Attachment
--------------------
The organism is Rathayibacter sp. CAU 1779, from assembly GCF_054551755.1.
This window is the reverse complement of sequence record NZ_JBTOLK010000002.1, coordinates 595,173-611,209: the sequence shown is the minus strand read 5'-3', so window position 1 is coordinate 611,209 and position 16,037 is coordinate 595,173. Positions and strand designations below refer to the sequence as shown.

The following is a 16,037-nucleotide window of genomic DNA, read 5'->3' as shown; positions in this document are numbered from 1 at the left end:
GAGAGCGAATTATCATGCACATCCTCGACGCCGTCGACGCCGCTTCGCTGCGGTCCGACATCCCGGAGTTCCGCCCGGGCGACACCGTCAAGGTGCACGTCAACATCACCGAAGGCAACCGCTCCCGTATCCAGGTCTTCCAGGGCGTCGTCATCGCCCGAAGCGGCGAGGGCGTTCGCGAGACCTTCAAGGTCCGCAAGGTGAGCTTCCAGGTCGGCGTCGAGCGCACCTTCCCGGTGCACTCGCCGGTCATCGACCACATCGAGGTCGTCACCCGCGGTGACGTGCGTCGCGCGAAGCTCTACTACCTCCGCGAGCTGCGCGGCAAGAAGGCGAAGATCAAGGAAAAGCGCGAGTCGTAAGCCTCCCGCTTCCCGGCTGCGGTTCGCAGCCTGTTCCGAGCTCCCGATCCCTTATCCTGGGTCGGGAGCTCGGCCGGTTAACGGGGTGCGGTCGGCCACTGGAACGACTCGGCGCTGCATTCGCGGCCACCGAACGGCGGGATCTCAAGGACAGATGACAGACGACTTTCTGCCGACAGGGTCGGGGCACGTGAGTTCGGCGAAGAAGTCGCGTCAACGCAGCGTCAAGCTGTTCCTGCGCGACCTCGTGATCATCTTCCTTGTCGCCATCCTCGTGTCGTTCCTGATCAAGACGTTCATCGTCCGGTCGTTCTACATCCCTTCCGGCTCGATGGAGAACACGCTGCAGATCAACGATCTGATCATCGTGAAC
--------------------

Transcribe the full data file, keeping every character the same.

The organism is Rathayibacter sp. CAU 1779, from assembly GCF_054551755.1.
This window is the reverse complement of sequence record NZ_JBTOLK010000002.1, coordinates 595,173-611,209: the sequence shown is the minus strand read 5'-3', so window position 1 is coordinate 611,209 and position 16,037 is coordinate 595,173. Positions and strand designations below refer to the sequence as shown.

The following is a 16,037-nucleotide window of genomic DNA, read 5'->3' as shown; positions in this document are numbered from 1 at the left end:
GAGAGCGAATTATCATGCACATCCTCGACGCCGTCGACGCCGCTTCGCTGCGGTCCGACATCCCGGAGTTCCGCCCGGGCGACACCGTCAAGGTGCACGTCAACATCACCGAAGGCAACCGCTCCCGTATCCAGGTCTTCCAGGGCGTCGTCATCGCCCGAAGCGGCGAGGGCGTTCGCGAGACCTTCAAGGTCCGCAAGGTGAGCTTCCAGGTCGGCGTCGAGCGCACCTTCCCGGTGCACTCGCCGGTCATCGACCACATCGAGGTCGTCACCCGCGGTGACGTGCGTCGCGCGAAGCTCTACTACCTCCGCGAGCTGCGCGGCAAGAAGGCGAAGATCAAGGAAAAGCGCGAGTCGTAAGCCTCCCGCTTCCCGGCTGCGGTTCGCAGCCTGTTCCGAGCTCCCGATCCCTTATCCTGGGTCGGGAGCTCGGCCGGTTAACGGGGTGCGGTCGGCCACTGGAACGACTCGGCGCTGCATTCGCGGCCACCGAACGGCGGGATCTCAAGGACAGATGACAGACGACTTTCTGCCGACAGGGTCGGGGCACGTGAGTTCGGCGAAGAAGTCGCGTCAACGCAGCGTCAAGCTGTTCCTGCGCGACCTCGTGATCATCTTCCTTGTCGCCATCCTCGTGTCGTTCCTGATCAAGACGTTCATCGTCCGGTCGTTCTACATCCCTTCCGGCTCGATGGAGAACACGCTGCAGATCAACGATCTGATCATCGTGAAC